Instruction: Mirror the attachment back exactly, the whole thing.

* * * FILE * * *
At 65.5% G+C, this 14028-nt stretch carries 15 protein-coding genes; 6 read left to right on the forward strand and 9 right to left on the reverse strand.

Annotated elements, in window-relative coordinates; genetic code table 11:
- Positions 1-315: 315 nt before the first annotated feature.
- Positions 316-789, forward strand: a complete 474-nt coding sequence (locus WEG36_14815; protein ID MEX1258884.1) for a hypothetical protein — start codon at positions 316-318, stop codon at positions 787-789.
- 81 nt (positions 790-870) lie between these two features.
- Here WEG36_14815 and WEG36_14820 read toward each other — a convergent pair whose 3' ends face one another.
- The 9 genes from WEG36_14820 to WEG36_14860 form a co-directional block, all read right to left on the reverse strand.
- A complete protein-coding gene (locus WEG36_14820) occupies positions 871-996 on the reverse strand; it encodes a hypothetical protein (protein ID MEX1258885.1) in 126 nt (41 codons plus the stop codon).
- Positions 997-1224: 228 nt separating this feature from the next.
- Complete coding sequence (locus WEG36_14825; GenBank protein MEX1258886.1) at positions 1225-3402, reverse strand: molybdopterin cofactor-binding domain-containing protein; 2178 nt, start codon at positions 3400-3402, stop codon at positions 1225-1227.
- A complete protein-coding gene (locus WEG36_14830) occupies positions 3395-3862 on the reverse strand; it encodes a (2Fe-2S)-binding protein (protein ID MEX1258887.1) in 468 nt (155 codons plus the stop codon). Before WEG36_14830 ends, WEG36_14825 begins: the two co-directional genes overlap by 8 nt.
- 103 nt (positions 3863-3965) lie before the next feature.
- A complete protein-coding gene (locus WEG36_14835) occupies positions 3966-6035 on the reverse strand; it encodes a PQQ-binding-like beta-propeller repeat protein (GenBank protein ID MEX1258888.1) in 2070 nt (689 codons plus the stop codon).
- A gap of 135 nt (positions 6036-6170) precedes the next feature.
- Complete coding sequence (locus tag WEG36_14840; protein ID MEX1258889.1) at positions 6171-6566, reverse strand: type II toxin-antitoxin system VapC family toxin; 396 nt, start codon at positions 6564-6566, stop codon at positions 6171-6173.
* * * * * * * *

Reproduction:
At 65.5% G+C, this 14028-nt stretch carries 15 protein-coding genes; 6 read left to right on the forward strand and 9 right to left on the reverse strand.

Annotated elements, in window-relative coordinates; genetic code table 11:
- Positions 1-315: 315 nt before the first annotated feature.
- Positions 316-789, forward strand: a complete 474-nt coding sequence (locus WEG36_14815; protein ID MEX1258884.1) for a hypothetical protein — start codon at positions 316-318, stop codon at positions 787-789.
- 81 nt (positions 790-870) lie between these two features.
- Here WEG36_14815 and WEG36_14820 read toward each other — a convergent pair whose 3' ends face one another.
- The 9 genes from WEG36_14820 to WEG36_14860 form a co-directional block, all read right to left on the reverse strand.
- A complete protein-coding gene (locus WEG36_14820) occupies positions 871-996 on the reverse strand; it encodes a hypothetical protein (protein ID MEX1258885.1) in 126 nt (41 codons plus the stop codon).
- Positions 997-1224: 228 nt separating this feature from the next.
- Complete coding sequence (locus WEG36_14825; GenBank protein MEX1258886.1) at positions 1225-3402, reverse strand: molybdopterin cofactor-binding domain-containing protein; 2178 nt, start codon at positions 3400-3402, stop codon at positions 1225-1227.
- A complete protein-coding gene (locus WEG36_14830) occupies positions 3395-3862 on the reverse strand; it encodes a (2Fe-2S)-binding protein (protein ID MEX1258887.1) in 468 nt (155 codons plus the stop codon). Before WEG36_14830 ends, WEG36_14825 begins: the two co-directional genes overlap by 8 nt.
- 103 nt (positions 3863-3965) lie before the next feature.
- A complete protein-coding gene (locus WEG36_14835) occupies positions 3966-6035 on the reverse strand; it encodes a PQQ-binding-like beta-propeller repeat protein (GenBank protein ID MEX1258888.1) in 2070 nt (689 codons plus the stop codon).
- A gap of 135 nt (positions 6036-6170) precedes the next feature.
- Complete coding sequence (locus tag WEG36_14840; protein ID MEX1258889.1) at positions 6171-6566, reverse strand: type II toxin-antitoxin system VapC family toxin; 396 nt, start codon at positions 6564-6566, stop codon at positions 6171-6173.